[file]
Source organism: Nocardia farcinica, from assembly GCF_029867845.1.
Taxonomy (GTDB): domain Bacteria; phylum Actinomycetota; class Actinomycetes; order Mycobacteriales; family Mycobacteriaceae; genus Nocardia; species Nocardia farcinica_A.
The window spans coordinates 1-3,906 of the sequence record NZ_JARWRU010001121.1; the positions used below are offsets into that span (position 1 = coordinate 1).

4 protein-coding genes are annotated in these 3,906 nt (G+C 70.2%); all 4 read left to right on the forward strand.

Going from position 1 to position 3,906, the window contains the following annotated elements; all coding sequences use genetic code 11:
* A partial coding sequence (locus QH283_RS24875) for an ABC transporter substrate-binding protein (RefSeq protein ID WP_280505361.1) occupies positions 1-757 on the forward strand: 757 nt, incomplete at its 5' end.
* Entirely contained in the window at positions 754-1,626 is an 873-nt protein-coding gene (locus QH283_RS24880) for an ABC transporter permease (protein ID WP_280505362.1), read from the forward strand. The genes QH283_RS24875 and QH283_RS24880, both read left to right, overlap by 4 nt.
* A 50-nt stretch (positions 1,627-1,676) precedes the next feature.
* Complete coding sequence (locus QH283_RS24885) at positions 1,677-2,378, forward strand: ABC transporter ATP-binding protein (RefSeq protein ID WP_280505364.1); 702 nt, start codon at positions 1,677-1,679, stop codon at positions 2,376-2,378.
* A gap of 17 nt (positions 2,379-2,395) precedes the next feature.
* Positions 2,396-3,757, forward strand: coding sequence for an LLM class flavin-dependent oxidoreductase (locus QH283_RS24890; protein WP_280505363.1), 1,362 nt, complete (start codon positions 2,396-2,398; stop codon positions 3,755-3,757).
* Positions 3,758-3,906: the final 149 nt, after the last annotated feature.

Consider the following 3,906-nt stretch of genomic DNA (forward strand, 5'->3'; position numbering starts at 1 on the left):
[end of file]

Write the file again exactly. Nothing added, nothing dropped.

Source organism: Nocardia farcinica, from assembly GCF_029867845.1.
Taxonomy (GTDB): domain Bacteria; phylum Actinomycetota; class Actinomycetes; order Mycobacteriales; family Mycobacteriaceae; genus Nocardia; species Nocardia farcinica_A.
The window spans coordinates 1-3,906 of the sequence record NZ_JARWRU010001121.1; the positions used below are offsets into that span (position 1 = coordinate 1).

4 protein-coding genes are annotated in these 3,906 nt (G+C 70.2%); all 4 read left to right on the forward strand.

Going from position 1 to position 3,906, the window contains the following annotated elements; all coding sequences use genetic code 11:
* A partial coding sequence (locus QH283_RS24875) for an ABC transporter substrate-binding protein (RefSeq protein ID WP_280505361.1) occupies positions 1-757 on the forward strand: 757 nt, incomplete at its 5' end.
* Entirely contained in the window at positions 754-1,626 is an 873-nt protein-coding gene (locus QH283_RS24880) for an ABC transporter permease (protein ID WP_280505362.1), read from the forward strand. The genes QH283_RS24875 and QH283_RS24880, both read left to right, overlap by 4 nt.
* A 50-nt stretch (positions 1,627-1,676) precedes the next feature.
* Complete coding sequence (locus QH283_RS24885) at positions 1,677-2,378, forward strand: ABC transporter ATP-binding protein (RefSeq protein ID WP_280505364.1); 702 nt, start codon at positions 1,677-1,679, stop codon at positions 2,376-2,378.
* A gap of 17 nt (positions 2,379-2,395) precedes the next feature.
* Positions 2,396-3,757, forward strand: coding sequence for an LLM class flavin-dependent oxidoreductase (locus QH283_RS24890; protein WP_280505363.1), 1,362 nt, complete (start codon positions 2,396-2,398; stop codon positions 3,755-3,757).
* Positions 3,758-3,906: the final 149 nt, after the last annotated feature.

Consider the following 3,906-nt stretch of genomic DNA (forward strand, 5'->3'; position numbering starts at 1 on the left):